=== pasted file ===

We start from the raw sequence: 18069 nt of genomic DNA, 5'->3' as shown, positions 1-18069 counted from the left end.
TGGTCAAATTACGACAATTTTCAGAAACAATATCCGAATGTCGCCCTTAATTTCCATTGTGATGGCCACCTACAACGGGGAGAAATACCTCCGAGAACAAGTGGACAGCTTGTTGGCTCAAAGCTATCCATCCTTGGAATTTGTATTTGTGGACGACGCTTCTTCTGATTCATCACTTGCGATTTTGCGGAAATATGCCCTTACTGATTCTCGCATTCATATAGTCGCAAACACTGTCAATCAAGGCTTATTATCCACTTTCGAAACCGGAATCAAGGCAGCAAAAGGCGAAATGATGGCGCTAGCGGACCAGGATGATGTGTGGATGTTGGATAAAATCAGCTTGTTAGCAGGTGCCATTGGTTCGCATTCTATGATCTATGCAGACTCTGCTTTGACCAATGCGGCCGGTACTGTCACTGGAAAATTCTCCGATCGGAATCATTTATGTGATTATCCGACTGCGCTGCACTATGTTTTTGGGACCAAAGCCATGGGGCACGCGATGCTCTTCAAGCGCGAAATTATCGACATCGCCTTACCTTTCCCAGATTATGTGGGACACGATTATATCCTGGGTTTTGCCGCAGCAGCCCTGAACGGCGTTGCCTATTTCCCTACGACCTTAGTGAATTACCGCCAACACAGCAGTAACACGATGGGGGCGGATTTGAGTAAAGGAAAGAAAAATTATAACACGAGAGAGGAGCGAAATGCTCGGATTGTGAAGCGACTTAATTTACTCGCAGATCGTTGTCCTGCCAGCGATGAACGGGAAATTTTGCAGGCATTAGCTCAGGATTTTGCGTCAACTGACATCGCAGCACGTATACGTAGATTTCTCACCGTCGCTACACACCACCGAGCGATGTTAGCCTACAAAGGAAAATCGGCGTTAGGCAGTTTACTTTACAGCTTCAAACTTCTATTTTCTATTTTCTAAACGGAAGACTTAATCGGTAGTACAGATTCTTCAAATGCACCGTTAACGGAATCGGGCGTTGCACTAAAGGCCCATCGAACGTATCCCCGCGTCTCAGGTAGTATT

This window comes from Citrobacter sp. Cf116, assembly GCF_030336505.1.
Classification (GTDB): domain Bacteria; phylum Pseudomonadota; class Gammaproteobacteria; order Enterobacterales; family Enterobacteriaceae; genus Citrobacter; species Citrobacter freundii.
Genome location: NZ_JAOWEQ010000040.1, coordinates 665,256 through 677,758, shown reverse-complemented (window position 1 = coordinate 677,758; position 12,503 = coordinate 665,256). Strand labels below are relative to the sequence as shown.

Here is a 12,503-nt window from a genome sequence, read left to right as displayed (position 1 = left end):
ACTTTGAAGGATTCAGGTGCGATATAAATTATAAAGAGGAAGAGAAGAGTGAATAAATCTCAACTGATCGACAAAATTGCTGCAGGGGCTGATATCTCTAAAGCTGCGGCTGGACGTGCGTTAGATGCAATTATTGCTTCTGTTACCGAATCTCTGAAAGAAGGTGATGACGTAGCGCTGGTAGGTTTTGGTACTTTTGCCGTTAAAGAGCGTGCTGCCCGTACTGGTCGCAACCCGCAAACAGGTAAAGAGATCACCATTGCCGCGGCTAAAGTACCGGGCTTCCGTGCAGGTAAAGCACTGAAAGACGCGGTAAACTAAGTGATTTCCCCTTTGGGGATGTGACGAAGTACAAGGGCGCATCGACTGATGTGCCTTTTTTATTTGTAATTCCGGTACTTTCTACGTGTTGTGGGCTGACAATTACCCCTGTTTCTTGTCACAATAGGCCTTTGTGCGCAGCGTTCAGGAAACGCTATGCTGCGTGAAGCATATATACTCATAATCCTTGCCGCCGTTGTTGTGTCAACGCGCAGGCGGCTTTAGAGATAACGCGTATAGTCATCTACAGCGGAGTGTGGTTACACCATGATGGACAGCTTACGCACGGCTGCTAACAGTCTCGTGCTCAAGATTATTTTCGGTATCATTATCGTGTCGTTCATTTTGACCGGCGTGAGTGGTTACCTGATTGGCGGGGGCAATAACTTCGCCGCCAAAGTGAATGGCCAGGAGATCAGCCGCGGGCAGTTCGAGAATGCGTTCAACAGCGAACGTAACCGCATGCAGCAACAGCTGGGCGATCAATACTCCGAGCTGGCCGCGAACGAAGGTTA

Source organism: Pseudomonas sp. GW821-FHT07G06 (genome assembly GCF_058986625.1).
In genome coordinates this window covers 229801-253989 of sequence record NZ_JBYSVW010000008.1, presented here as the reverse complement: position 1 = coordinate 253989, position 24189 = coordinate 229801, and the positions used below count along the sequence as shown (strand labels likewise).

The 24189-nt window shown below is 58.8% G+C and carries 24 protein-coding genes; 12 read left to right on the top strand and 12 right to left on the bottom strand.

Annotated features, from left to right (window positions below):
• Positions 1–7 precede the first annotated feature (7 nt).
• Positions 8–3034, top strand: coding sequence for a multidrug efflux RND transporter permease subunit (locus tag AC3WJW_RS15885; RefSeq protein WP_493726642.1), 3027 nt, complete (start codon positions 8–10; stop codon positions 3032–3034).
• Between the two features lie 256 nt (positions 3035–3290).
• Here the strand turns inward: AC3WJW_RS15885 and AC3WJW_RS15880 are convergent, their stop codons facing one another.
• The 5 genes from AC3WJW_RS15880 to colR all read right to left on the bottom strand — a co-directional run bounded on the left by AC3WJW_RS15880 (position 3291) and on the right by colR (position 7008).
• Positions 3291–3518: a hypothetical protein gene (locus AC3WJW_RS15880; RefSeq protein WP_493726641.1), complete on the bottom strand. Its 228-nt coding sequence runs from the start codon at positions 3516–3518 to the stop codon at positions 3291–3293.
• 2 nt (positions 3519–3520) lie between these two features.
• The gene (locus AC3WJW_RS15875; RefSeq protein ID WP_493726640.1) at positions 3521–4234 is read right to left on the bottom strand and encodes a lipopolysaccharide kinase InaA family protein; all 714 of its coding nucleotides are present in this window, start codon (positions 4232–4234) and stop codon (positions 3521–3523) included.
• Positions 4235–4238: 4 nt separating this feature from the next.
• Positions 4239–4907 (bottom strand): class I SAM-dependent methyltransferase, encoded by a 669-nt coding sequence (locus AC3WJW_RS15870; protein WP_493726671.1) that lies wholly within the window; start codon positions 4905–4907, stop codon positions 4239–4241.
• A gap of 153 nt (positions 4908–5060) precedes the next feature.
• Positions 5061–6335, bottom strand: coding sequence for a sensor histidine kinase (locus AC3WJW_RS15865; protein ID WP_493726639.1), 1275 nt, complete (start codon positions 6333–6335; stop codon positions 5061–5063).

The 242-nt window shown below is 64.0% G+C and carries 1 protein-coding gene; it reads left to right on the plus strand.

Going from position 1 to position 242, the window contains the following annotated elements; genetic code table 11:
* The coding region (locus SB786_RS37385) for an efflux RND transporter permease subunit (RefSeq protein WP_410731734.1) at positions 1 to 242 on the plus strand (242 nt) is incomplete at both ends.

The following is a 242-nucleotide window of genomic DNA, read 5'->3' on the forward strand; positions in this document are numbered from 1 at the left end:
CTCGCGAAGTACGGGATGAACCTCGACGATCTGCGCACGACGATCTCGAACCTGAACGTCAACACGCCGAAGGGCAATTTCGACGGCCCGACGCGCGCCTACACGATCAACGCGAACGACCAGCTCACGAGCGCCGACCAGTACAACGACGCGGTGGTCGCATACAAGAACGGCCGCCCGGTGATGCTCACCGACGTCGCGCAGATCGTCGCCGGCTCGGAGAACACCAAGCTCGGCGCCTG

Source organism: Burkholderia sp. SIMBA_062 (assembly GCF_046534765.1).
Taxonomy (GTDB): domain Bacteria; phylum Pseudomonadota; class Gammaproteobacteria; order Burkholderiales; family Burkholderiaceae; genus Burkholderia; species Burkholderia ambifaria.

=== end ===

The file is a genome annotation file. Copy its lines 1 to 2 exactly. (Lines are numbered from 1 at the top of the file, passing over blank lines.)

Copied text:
We start from the raw sequence: 18069 nt of genomic DNA, 5'->3' as shown, positions 1-18069 counted from the left end.
TGGTCAAATTACGACAATTTTCAGAAACAATATCCGAATGTCGCCCTTAATTTCCATTGTGATGGCCACCTACAACGGGGAGAAATACCTCCGAGAACAAGTGGACAGCTTGTTGGCTCAAAGCTATCCATCCTTGGAATTTGTATTTGTGGACGACGCTTCTTCTGATTCATCACTTGCGATTTTGCGGAAATATGCCCTTACTGATTCTCGCATTCATATAGTCGCAAACACTGTCAATCAAGGCTTATTATCCACTTTCGAAACCGGAATCAAGGCAGCAAAAGGCGAAATGATGGCGCTAGCGGACCAGGATGATGTGTGGATGTTGGATAAAATCAGCTTGTTAGCAGGTGCCATTGGTTCGCATTCTATGATCTATGCAGACTCTGCTTTGACCAATGCGGCCGGTACTGTCACTGGAAAATTCTCCGATCGGAATCATTTATGTGATTATCCGACTGCGCTGCACTATGTTTTTGGGACCAAAGCCATGGGGCACGCGATGCTCTTCAAGCGCGAAATTATCGACATCGCCTTACCTTTCCCAGATTATGTGGGACACGATTATATCCTGGGTTTTGCCGCAGCAGCCCTGAACGGCGTTGCCTATTTCCCTACGACCTTAGTGAATTACCGCCAACACAGCAGTAACACGATGGGGGCGGATTTGAGTAAAGGAAAGAAAAATTATAACACGAGAGAGGAGCGAAATGCTCGGATTGTGAAGCGACTTAATTTACTCGCAGATCGTTGTCCTGCCAGCGATGAACGGGAAATTTTGCAGGCATTAGCTCAGGATTTTGCGTCAACTGACATCGCAGCACGTATACGTAGATTTCTCACCGTCGCTACACACCACCGAGCGATGTTAGCCTACAAAGGAAAATCGGCGTTAGGCAGTTTACTTTACAGCTTCAAACTTCTATTTTCTATTTTCTAAACGGAAGACTTAATCGGTAGTACAGATTCTTCAAATGCACCGTTAACGGAATCGGGCGTTGCACTAAAGGCCCATCGAACGTATCCCCGCGTCTCAGGTAGTATT